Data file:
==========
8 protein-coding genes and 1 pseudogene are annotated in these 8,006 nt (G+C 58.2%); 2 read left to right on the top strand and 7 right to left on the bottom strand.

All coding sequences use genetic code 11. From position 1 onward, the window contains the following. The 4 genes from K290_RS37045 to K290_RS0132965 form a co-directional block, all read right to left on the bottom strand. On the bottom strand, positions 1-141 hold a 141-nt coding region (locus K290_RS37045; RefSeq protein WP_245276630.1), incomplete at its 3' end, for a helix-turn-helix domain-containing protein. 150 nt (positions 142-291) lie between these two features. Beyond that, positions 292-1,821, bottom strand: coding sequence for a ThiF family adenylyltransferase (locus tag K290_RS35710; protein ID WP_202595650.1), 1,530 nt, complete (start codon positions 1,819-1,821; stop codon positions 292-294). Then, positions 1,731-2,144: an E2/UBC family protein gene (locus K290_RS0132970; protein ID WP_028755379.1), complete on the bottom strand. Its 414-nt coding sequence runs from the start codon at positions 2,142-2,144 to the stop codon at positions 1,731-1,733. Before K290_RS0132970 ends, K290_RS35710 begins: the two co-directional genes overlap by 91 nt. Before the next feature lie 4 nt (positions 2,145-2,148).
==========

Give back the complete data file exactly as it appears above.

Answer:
8 protein-coding genes and 1 pseudogene are annotated in these 8,006 nt (G+C 58.2%); 2 read left to right on the top strand and 7 right to left on the bottom strand.

All coding sequences use genetic code 11. From position 1 onward, the window contains the following. The 4 genes from K290_RS37045 to K290_RS0132965 form a co-directional block, all read right to left on the bottom strand. On the bottom strand, positions 1-141 hold a 141-nt coding region (locus K290_RS37045; RefSeq protein WP_245276630.1), incomplete at its 3' end, for a helix-turn-helix domain-containing protein. 150 nt (positions 142-291) lie between these two features. Beyond that, positions 292-1,821, bottom strand: coding sequence for a ThiF family adenylyltransferase (locus tag K290_RS35710; protein ID WP_202595650.1), 1,530 nt, complete (start codon positions 1,819-1,821; stop codon positions 292-294). Then, positions 1,731-2,144: an E2/UBC family protein gene (locus K290_RS0132970; protein ID WP_028755379.1), complete on the bottom strand. Its 414-nt coding sequence runs from the start codon at positions 2,142-2,144 to the stop codon at positions 1,731-1,733. Before K290_RS0132970 ends, K290_RS35710 begins: the two co-directional genes overlap by 91 nt. Before the next feature lie 4 nt (positions 2,145-2,148).